from The American Heritage® Dictionary of the English Language, 5th Edition.

  • abbreviation karat
  • noun The 11th letter of the modern English alphabet.
  • noun Any of the speech sounds represented by the letter k.
  • noun The 11th in a series.
  • noun Something shaped like the letter K.

from The Century Dictionary.

  • The eleventh letter and eighth consonant of the English alphabet; the eleventh character also of the Phenician alphabet, from which it has come to us through the Latin and Greek.
  • In chem., the symbol for potassium (NL. kalium).
  • As an abbreviation: [lowercase] In meteorology, of cumulus (c being used for cirrus).
  • Of king, knight, etc.: as, K. G., Knight of the Garter.
  • Of
  • In math., k is generally a constant coefficient. It is also a unit vector perpendicular to i and j.
  • As a numeral in medieval use, 250.
  • As an abbreviation: In electricity, of kathode (cathode, which see) and kathodic (cathodic).
  • In mathematics: The Lemoine point in geometry.
  • In mineralogy, the middle letter of the general symbol hkl, given to the face of a crystal in the system of Miller. See symbol, 7.
  • In phys.: The symbol usually employed for moment of inertia. The letter K is used by some writers as a symbol of electrostatic capacity, but C is now almost universally adopted for this quantity.
  • A symbol usually employed to designate magnetic susceptibility.
  • A symbol for absolute temperature.

from the GNU version of the Collaborative International Dictionary of English.

  • the eleventh letter of the English alphabet, is nonvocal consonant. The form and sound of the letter K are from the Latin, which used the letter but little except in the early period of the language. It came into the Latin from the Greek, which received it from a Phœnician source, the ultimate origin probably being Egyptian. Etymologically K is most nearly related to c, g, h (which see).

from Wiktionary, Creative Commons Attribution/Share-Alike License.

  • noun The eleventh letter of the basic modern Latin alphabet.
  • noun voiceless velar plosive.
  • noun The eleventh letter of the English alphabet, called kay and written in the Latin script.
  • noun The first letter of callsigns allocated to American broadcast television and radio stations west of the Mississippi river.
  • noun The ordinal number eleventh, derived from this letter of the English alphabet, called kay and written in the Latin script.
  • noun The eleventh letter of the English alphabet.
  • noun computing A kilobyte (more formally KB or kB).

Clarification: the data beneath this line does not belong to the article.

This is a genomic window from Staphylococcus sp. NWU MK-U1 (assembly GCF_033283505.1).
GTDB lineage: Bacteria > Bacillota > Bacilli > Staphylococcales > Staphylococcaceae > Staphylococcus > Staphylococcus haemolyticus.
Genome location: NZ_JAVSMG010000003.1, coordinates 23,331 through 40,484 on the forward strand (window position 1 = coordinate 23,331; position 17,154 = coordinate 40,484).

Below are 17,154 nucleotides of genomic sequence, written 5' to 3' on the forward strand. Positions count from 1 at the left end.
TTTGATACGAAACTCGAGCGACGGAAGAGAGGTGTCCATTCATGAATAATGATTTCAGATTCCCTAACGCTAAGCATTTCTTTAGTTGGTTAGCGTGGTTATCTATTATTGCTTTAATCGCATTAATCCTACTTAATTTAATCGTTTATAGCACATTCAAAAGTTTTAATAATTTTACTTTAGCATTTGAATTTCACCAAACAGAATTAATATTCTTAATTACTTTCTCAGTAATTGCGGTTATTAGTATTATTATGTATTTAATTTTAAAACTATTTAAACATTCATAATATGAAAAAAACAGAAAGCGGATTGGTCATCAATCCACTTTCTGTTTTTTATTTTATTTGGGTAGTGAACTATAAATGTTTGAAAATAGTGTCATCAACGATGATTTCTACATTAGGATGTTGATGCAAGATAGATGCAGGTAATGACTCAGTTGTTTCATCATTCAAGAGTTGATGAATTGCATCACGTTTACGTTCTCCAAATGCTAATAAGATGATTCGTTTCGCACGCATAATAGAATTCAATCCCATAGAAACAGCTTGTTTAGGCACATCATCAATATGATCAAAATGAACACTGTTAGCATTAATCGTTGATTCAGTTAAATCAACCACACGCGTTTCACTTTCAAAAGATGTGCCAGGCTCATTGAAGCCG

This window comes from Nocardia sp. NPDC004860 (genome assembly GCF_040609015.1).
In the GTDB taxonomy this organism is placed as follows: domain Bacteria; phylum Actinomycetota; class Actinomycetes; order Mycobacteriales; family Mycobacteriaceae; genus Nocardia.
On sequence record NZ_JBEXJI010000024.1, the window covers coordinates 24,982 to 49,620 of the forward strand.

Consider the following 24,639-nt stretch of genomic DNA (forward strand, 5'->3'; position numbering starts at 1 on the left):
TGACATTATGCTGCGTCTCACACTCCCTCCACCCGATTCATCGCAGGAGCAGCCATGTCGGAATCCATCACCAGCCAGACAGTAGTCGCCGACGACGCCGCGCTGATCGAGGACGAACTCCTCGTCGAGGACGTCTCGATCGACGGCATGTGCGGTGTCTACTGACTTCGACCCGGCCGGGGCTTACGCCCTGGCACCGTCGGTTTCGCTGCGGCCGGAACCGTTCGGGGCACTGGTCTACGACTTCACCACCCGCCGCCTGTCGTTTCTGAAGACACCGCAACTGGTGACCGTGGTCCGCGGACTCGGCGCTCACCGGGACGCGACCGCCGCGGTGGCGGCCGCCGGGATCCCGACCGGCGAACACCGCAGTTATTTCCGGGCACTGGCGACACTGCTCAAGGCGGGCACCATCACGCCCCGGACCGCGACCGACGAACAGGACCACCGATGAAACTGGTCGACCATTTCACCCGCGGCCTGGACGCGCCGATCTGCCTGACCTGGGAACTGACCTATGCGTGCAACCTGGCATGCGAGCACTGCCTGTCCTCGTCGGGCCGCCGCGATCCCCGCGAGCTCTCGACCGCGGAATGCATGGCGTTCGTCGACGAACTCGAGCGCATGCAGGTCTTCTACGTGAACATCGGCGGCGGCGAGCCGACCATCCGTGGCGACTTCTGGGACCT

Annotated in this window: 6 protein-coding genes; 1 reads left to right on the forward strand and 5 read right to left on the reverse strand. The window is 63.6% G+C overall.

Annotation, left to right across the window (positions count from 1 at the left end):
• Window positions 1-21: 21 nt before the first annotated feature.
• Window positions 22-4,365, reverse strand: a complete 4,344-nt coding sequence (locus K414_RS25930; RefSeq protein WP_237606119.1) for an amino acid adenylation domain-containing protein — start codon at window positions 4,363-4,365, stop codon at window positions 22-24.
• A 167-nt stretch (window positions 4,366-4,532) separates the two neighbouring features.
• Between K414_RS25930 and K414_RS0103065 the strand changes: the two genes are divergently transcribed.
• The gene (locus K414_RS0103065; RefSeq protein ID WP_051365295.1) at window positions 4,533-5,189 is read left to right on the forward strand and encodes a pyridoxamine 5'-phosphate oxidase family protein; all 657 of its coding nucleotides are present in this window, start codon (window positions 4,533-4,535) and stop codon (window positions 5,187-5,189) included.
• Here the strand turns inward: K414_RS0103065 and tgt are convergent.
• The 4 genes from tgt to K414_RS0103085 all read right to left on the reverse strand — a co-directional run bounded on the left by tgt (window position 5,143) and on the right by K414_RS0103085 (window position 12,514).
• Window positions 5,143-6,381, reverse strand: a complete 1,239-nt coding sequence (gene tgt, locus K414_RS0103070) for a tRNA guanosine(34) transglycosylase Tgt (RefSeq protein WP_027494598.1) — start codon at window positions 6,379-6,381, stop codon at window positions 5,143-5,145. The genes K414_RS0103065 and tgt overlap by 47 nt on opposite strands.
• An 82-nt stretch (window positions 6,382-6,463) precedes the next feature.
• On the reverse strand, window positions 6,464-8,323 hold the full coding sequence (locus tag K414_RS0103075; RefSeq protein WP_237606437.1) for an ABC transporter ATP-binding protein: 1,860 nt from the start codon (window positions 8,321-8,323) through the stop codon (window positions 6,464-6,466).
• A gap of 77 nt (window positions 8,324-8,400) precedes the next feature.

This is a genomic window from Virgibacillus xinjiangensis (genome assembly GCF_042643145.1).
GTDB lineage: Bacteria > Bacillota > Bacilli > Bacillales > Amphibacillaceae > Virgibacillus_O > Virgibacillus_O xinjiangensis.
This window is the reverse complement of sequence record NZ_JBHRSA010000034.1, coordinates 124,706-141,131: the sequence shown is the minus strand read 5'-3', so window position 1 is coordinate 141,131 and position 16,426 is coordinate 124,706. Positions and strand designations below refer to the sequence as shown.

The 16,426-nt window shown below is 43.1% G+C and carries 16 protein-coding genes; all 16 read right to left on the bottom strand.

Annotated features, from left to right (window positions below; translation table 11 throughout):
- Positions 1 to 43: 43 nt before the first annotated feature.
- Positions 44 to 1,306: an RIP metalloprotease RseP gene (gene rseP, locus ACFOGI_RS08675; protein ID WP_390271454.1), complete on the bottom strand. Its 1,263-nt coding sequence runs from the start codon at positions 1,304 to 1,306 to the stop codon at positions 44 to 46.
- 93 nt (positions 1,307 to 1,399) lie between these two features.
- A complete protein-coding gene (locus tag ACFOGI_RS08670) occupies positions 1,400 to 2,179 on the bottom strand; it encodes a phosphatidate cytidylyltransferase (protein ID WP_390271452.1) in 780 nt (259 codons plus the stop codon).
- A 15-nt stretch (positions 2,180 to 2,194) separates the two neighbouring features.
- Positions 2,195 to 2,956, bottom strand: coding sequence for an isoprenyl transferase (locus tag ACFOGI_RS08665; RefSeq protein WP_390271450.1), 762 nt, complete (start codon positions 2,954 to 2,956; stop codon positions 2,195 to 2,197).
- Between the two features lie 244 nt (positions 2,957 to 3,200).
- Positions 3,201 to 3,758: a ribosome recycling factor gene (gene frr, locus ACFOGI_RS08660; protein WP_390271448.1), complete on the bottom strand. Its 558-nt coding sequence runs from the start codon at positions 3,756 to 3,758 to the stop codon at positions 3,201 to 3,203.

• noun colloquial kilometre or kilometres.
  • noun colloquial thousand or thousands.
  • noun The SI measurement value of 1,000
  • abbreviation See K
  • abbreviation colloquial, text messaging, Internet slang Abbreviation of okay. (Also spelled 'kay.)

from WordNet 3.0 Copyright 2006 by Princeton University. All rights reserved.

  • noun a unit of information equal to 1024 bytes
  • adjective denoting a quantity consisting of 1,000 items or units
  • noun a light soft silver-white metallic element of the alkali metal group; oxidizes rapidly in air and reacts violently with water; is abundant in nature in combined forms occurring in sea water and in carnallite and kainite and sylvite
  • noun a unit of information equal to 1000 bytes
  • noun the basic unit of thermodynamic temperature adopted under the Systeme International d'Unites
  • noun the cardinal number that is the product of 10 and 100
  • noun the 11th letter of the Roman alphabet
  • noun street names for ketamine


Sorry, no etymologies found.


  • Any such forcing relation is consistent and monotone: for no sentence A and no k does k force both A and ¬A. if k ‰¤ k² and k forces

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  • N before g, the sound of ng ([n =]): sing, also n before k-- [n =] g, -- i [n =] k. bang song lank rang long bank sang strong sank hang thing tank wink cling sung sink swing lung think sing swung brink sting stung

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  • Sum {from k = 2 to ∞} 1/k² = Sum {from k = 1 to ∞} 1/k² - 1 = π²/6 - 1 en Español

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  • = 3 Sum {from t = 1 to ∞} 1/t² - 3 Sum {from k = 2 to ∞} 1/k² notice that

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  • Choose $k$ to be sufficiently large so that for every $t$ in the interval $1+f (k-1), ..., f (k) $ the above property is true. simple plainness

  • = 3 Sum {from k = 2 to ∞} 1/(k-1) ² - 3 Sum {from k = 2 to ∞} 1/k² substitute t = k-1 in the first sum

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  • Choose $k$ to be sufficiently large so that for every $t$ in the interval $1+f (k-1), ..., f (k) $ the above property is true. simple plainness

  • N k a N  m d 'i 2Nk k  m = • Right-hand side is independent of i • Exact solution for a = 1 and a = 2: d i − d' i EUD − EUDmax = (a − 1) (a − 1) d 'i EUDmax

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  • Thus your code should put 1*1 + 2*2 + 3*3 + ... + 49*49 + 50*50 into total. for (k = 1, total = 0; k < = 50; k++) total + = k*k;

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  • This quadratic equation has two solutions for k: k_+ = 1 and k_ - = (1-p) / p (we will assume that p does not equal one half, i.e. someone has an advantage in the game.)

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  • K means kilobytes. You can't have too much k in your code.

    June 28, 2007

  • K. Chemical element symbol for Potassium.

    December 16, 2007

  • the eleventh letter in the alphabet

    November 12, 2010

  • k

    is a shortening of OK

    which is itself a shortening of okay

    which is a shortening of okelydokely ok.. not really.

    but it's related to okiedokie

    okey dokey

    January 15, 2013

  • "“Alright”, “Yes”, and the much-hated “k” just got a visual redesign."

    hang on.. people didn't like k?

    June 23, 2013